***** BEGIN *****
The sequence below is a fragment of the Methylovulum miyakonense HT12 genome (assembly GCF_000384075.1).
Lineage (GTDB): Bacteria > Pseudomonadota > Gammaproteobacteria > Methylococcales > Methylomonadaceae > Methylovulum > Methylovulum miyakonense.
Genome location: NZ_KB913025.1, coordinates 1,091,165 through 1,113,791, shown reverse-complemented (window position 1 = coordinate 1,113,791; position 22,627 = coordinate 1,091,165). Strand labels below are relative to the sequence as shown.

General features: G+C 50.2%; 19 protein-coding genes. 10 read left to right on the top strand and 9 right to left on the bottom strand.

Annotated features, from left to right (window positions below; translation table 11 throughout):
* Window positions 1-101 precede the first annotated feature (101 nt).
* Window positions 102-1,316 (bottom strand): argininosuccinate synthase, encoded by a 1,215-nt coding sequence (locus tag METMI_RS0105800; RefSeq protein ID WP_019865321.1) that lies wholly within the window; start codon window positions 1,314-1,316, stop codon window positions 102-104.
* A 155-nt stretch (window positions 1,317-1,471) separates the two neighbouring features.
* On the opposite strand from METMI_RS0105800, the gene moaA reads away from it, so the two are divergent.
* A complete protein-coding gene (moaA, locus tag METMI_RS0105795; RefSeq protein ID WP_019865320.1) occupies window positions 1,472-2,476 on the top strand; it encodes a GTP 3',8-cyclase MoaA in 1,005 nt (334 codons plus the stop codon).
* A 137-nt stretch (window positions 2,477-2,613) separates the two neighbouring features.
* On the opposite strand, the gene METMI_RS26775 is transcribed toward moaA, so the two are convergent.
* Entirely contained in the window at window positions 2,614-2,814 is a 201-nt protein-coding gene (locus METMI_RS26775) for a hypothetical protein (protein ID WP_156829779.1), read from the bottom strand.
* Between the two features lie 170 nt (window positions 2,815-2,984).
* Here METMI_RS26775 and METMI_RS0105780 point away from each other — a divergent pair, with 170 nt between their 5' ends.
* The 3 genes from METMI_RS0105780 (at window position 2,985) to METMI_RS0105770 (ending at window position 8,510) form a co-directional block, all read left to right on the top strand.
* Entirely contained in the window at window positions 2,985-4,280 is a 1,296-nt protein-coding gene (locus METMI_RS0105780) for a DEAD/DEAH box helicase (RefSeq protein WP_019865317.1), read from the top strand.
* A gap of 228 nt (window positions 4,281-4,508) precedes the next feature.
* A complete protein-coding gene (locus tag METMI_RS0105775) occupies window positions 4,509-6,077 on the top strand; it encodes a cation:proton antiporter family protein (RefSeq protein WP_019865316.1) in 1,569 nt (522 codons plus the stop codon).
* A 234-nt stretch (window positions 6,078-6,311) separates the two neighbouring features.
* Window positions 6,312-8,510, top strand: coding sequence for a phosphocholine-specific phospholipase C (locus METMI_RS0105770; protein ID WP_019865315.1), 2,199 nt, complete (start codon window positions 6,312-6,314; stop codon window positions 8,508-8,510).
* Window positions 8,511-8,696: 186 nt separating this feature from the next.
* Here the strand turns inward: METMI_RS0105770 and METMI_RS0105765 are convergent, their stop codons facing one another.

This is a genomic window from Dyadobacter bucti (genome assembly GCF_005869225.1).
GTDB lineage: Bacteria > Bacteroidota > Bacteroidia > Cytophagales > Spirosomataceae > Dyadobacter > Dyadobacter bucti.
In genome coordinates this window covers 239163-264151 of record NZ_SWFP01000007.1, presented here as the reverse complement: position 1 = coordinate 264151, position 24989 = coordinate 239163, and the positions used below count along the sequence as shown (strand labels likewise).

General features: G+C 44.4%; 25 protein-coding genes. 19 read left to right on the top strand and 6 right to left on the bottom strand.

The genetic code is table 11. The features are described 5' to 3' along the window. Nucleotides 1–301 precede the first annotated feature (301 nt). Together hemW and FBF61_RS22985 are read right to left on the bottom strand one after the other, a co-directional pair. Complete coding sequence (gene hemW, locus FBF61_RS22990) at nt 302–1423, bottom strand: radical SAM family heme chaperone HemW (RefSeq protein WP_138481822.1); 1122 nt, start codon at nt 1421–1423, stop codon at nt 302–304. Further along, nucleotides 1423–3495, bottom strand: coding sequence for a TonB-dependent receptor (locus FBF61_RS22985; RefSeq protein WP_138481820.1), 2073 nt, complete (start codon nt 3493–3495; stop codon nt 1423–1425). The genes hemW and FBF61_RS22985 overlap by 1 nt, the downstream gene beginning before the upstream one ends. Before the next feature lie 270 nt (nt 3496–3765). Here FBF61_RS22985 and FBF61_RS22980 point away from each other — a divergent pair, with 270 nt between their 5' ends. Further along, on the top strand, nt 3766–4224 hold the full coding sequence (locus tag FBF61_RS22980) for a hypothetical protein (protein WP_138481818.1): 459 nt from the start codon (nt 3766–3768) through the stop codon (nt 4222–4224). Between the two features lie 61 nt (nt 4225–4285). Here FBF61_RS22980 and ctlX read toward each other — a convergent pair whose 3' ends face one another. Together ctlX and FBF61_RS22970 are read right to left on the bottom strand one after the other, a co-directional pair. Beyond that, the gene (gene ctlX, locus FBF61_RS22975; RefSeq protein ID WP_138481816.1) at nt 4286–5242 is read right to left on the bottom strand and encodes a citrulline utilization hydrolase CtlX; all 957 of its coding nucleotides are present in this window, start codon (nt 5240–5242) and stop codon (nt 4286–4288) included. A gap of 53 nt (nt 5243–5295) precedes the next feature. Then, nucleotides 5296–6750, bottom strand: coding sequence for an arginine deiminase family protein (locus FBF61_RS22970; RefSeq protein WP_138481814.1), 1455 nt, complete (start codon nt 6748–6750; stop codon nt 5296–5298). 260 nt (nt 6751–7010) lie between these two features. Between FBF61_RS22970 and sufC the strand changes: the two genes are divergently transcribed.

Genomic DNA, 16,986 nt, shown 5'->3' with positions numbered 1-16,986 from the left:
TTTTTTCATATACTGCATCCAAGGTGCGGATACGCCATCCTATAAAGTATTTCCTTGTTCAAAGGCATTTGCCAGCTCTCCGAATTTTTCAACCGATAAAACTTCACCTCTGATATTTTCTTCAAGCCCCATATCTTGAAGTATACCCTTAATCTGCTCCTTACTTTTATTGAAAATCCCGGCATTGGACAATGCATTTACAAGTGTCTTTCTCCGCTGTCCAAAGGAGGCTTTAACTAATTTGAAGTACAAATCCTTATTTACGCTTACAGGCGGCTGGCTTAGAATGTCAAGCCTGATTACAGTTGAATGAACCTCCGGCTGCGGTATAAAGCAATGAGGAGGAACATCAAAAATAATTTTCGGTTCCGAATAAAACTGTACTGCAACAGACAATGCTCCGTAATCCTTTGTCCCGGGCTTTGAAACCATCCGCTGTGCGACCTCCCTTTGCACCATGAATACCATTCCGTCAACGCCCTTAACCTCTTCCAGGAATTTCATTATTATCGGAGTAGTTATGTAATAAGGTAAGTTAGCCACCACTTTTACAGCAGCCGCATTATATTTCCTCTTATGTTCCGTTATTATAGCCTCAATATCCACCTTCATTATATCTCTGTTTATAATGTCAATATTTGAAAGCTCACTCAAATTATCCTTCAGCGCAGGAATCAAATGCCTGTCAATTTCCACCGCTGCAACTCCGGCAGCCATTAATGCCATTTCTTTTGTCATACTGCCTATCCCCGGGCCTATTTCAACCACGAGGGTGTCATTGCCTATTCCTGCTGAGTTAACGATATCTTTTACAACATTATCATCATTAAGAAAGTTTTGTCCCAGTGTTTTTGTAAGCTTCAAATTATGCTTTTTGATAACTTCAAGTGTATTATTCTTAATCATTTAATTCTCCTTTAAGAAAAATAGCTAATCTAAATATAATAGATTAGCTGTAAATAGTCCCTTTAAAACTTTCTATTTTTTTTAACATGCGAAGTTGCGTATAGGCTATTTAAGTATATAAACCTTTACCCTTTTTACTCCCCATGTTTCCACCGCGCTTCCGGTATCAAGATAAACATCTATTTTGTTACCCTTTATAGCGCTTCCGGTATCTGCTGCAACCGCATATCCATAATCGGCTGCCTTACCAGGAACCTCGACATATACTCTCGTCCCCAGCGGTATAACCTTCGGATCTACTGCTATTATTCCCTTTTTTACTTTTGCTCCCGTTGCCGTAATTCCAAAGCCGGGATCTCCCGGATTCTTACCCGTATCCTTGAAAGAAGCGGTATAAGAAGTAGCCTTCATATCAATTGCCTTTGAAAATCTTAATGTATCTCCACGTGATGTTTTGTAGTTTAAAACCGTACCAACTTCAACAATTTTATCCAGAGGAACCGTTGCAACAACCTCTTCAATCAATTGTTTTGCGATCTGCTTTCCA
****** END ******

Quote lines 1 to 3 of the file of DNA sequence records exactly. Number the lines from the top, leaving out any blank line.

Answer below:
The sequence below is a fragment of the Methylovulum miyakonense HT12 genome (assembly GCF_000384075.1).
Lineage (GTDB): Bacteria > Pseudomonadota > Gammaproteobacteria > Methylococcales > Methylomonadaceae > Methylovulum > Methylovulum miyakonense.
Genome location: NZ_KB913025.1, coordinates 1,091,165 through 1,113,791, shown reverse-complemented (window position 1 = coordinate 1,113,791; position 22,627 = coordinate 1,091,165). Strand labels below are relative to the sequence as shown.